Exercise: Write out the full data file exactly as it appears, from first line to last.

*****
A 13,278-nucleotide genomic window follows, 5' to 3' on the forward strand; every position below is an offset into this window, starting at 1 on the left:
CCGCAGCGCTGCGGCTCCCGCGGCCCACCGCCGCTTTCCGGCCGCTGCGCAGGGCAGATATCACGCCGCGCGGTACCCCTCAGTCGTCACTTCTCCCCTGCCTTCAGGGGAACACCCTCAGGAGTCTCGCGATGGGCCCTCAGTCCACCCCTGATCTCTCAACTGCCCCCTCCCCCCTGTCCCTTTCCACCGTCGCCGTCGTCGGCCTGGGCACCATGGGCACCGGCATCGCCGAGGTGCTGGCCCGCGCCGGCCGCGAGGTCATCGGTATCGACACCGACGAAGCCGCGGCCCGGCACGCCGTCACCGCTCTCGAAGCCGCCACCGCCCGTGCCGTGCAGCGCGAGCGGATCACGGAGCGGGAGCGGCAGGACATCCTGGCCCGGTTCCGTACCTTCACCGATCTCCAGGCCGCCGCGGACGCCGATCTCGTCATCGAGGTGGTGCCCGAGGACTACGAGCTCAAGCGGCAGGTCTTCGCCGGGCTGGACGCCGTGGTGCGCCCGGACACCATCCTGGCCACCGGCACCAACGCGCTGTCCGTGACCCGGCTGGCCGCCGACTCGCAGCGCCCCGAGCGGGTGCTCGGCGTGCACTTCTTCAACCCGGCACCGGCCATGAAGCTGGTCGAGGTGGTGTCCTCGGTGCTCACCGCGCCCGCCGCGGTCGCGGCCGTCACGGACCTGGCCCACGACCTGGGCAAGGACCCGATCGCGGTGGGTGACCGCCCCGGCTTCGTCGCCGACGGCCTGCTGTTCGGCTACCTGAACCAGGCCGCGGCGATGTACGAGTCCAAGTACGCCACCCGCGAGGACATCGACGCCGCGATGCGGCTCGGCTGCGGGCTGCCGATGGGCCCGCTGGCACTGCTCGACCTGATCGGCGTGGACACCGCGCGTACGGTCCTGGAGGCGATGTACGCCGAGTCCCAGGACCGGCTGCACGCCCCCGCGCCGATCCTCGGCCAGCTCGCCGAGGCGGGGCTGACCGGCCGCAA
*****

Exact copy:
A 13,278-nucleotide genomic window follows, 5' to 3' on the forward strand; every position below is an offset into this window, starting at 1 on the left:
CCGCAGCGCTGCGGCTCCCGCGGCCCACCGCCGCTTTCCGGCCGCTGCGCAGGGCAGATATCACGCCGCGCGGTACCCCTCAGTCGTCACTTCTCCCCTGCCTTCAGGGGAACACCCTCAGGAGTCTCGCGATGGGCCCTCAGTCCACCCCTGATCTCTCAACTGCCCCCTCCCCCCTGTCCCTTTCCACCGTCGCCGTCGTCGGCCTGGGCACCATGGGCACCGGCATCGCCGAGGTGCTGGCCCGCGCCGGCCGCGAGGTCATCGGTATCGACACCGACGAAGCCGCGGCCCGGCACGCCGTCACCGCTCTCGAAGCCGCCACCGCCCGTGCCGTGCAGCGCGAGCGGATCACGGAGCGGGAGCGGCAGGACATCCTGGCCCGGTTCCGTACCTTCACCGATCTCCAGGCCGCCGCGGACGCCGATCTCGTCATCGAGGTGGTGCCCGAGGACTACGAGCTCAAGCGGCAGGTCTTCGCCGGGCTGGACGCCGTGGTGCGCCCGGACACCATCCTGGCCACCGGCACCAACGCGCTGTCCGTGACCCGGCTGGCCGCCGACTCGCAGCGCCCCGAGCGGGTGCTCGGCGTGCACTTCTTCAACCCGGCACCGGCCATGAAGCTGGTCGAGGTGGTGTCCTCGGTGCTCACCGCGCCCGCCGCGGTCGCGGCCGTCACGGACCTGGCCCACGACCTGGGCAAGGACCCGATCGCGGTGGGTGACCGCCCCGGCTTCGTCGCCGACGGCCTGCTGTTCGGCTACCTGAACCAGGCCGCGGCGATGTACGAGTCCAAGTACGCCACCCGCGAGGACATCGACGCCGCGATGCGGCTCGGCTGCGGGCTGCCGATGGGCCCGCTGGCACTGCTCGACCTGATCGGCGTGGACACCGCGCGTACGGTCCTGGAGGCGATGTACGCCGAGTCCCAGGACCGGCTGCACGCCCCCGCGCCGATCCTCGGCCAGCTCGCCGAGGCGGGGCTGACCGGCCGCAA